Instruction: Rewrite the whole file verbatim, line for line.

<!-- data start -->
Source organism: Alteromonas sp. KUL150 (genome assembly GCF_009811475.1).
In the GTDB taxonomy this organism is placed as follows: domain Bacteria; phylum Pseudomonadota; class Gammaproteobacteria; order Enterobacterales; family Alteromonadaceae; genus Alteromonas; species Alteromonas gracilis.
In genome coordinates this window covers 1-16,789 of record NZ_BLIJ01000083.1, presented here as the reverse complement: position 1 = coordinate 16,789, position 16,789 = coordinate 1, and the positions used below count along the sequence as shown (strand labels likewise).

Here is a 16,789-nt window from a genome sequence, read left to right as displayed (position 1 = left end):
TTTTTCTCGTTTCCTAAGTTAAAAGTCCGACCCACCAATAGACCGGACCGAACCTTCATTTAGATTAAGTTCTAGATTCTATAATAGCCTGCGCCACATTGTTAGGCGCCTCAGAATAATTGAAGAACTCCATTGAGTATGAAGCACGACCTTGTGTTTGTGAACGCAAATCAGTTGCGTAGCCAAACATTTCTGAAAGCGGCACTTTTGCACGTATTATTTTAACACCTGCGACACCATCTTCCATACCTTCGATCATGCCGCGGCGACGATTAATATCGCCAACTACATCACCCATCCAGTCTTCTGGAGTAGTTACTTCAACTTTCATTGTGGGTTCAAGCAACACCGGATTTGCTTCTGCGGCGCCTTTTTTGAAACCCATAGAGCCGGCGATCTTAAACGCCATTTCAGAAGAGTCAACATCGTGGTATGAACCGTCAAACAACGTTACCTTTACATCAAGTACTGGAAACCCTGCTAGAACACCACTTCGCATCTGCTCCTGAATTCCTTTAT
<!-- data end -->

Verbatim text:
Source organism: Alteromonas sp. KUL150 (genome assembly GCF_009811475.1).
In the GTDB taxonomy this organism is placed as follows: domain Bacteria; phylum Pseudomonadota; class Gammaproteobacteria; order Enterobacterales; family Alteromonadaceae; genus Alteromonas; species Alteromonas gracilis.
In genome coordinates this window covers 1-16,789 of record NZ_BLIJ01000083.1, presented here as the reverse complement: position 1 = coordinate 16,789, position 16,789 = coordinate 1, and the positions used below count along the sequence as shown (strand labels likewise).

Here is a 16,789-nt window from a genome sequence, read left to right as displayed (position 1 = left end):
TTTTTCTCGTTTCCTAAGTTAAAAGTCCGACCCACCAATAGACCGGACCGAACCTTCATTTAGATTAAGTTCTAGATTCTATAATAGCCTGCGCCACATTGTTAGGCGCCTCAGAATAATTGAAGAACTCCATTGAGTATGAAGCACGACCTTGTGTTTGTGAACGCAAATCAGTTGCGTAGCCAAACATTTCTGAAAGCGGCACTTTTGCACGTATTATTTTAACACCTGCGACACCATCTTCCATACCTTCGATCATGCCGCGGCGACGATTAATATCGCCAACTACATCACCCATCCAGTCTTCTGGAGTAGTTACTTCAACTTTCATTGTGGGTTCAAGCAACACCGGATTTGCTTCTGCGGCGCCTTTTTTGAAACCCATAGAGCCGGCGATCTTAAACGCCATTTCAGAAGAGTCAACATCGTGGTATGAACCGTCAAACAACGTTACCTTTACATCAAGTACTGGAAACCCTGCTAGAACACCACTTCGCATCTGCTCCTGAATTCCTTTAT